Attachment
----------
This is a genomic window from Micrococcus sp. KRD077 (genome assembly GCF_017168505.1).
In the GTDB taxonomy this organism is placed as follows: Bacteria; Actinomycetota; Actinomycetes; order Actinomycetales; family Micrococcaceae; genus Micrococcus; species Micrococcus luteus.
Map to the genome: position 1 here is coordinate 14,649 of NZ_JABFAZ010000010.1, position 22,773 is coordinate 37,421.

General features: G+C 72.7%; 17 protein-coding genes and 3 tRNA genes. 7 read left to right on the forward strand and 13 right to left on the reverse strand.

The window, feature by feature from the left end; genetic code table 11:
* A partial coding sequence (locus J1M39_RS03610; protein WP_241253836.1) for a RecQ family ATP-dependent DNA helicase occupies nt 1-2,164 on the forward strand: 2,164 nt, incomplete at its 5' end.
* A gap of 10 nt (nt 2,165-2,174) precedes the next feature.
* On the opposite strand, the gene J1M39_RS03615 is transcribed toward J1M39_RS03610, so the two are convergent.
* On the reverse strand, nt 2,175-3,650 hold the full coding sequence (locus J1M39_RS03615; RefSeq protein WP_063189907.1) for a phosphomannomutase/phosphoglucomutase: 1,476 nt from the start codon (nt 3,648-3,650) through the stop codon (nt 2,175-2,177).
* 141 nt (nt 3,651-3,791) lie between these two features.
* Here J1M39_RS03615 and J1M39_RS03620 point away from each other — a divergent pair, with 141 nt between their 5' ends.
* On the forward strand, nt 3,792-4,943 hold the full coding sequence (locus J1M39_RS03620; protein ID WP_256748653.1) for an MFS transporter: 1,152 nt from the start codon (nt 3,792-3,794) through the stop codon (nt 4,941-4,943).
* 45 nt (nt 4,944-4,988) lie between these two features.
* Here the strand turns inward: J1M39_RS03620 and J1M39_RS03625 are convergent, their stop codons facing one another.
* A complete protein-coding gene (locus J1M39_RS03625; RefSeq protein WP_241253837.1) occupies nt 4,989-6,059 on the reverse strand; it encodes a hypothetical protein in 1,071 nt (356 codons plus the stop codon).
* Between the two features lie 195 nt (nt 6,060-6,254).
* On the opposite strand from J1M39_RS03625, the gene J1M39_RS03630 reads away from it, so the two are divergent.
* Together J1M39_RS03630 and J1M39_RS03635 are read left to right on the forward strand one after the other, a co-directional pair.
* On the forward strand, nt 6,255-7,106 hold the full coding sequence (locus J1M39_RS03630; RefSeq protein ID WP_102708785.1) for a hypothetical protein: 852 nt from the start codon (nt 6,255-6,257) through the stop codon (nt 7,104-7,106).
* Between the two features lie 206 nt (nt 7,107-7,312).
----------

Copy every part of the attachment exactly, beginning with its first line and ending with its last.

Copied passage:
This is a genomic window from Micrococcus sp. KRD077 (genome assembly GCF_017168505.1).
In the GTDB taxonomy this organism is placed as follows: Bacteria; Actinomycetota; Actinomycetes; order Actinomycetales; family Micrococcaceae; genus Micrococcus; species Micrococcus luteus.
Map to the genome: position 1 here is coordinate 14,649 of NZ_JABFAZ010000010.1, position 22,773 is coordinate 37,421.

General features: G+C 72.7%; 17 protein-coding genes and 3 tRNA genes. 7 read left to right on the forward strand and 13 right to left on the reverse strand.

The window, feature by feature from the left end; genetic code table 11:
* A partial coding sequence (locus J1M39_RS03610; protein WP_241253836.1) for a RecQ family ATP-dependent DNA helicase occupies nt 1-2,164 on the forward strand: 2,164 nt, incomplete at its 5' end.
* A gap of 10 nt (nt 2,165-2,174) precedes the next feature.
* On the opposite strand, the gene J1M39_RS03615 is transcribed toward J1M39_RS03610, so the two are convergent.
* On the reverse strand, nt 2,175-3,650 hold the full coding sequence (locus J1M39_RS03615; RefSeq protein WP_063189907.1) for a phosphomannomutase/phosphoglucomutase: 1,476 nt from the start codon (nt 3,648-3,650) through the stop codon (nt 2,175-2,177).
* 141 nt (nt 3,651-3,791) lie between these two features.
* Here J1M39_RS03615 and J1M39_RS03620 point away from each other — a divergent pair, with 141 nt between their 5' ends.
* On the forward strand, nt 3,792-4,943 hold the full coding sequence (locus J1M39_RS03620; protein ID WP_256748653.1) for an MFS transporter: 1,152 nt from the start codon (nt 3,792-3,794) through the stop codon (nt 4,941-4,943).
* 45 nt (nt 4,944-4,988) lie between these two features.
* Here the strand turns inward: J1M39_RS03620 and J1M39_RS03625 are convergent, their stop codons facing one another.
* A complete protein-coding gene (locus J1M39_RS03625; RefSeq protein WP_241253837.1) occupies nt 4,989-6,059 on the reverse strand; it encodes a hypothetical protein in 1,071 nt (356 codons plus the stop codon).
* Between the two features lie 195 nt (nt 6,060-6,254).
* On the opposite strand from J1M39_RS03625, the gene J1M39_RS03630 reads away from it, so the two are divergent.
* Together J1M39_RS03630 and J1M39_RS03635 are read left to right on the forward strand one after the other, a co-directional pair.
* On the forward strand, nt 6,255-7,106 hold the full coding sequence (locus J1M39_RS03630; RefSeq protein ID WP_102708785.1) for a hypothetical protein: 852 nt from the start codon (nt 6,255-6,257) through the stop codon (nt 7,104-7,106).
* Between the two features lie 206 nt (nt 7,107-7,312).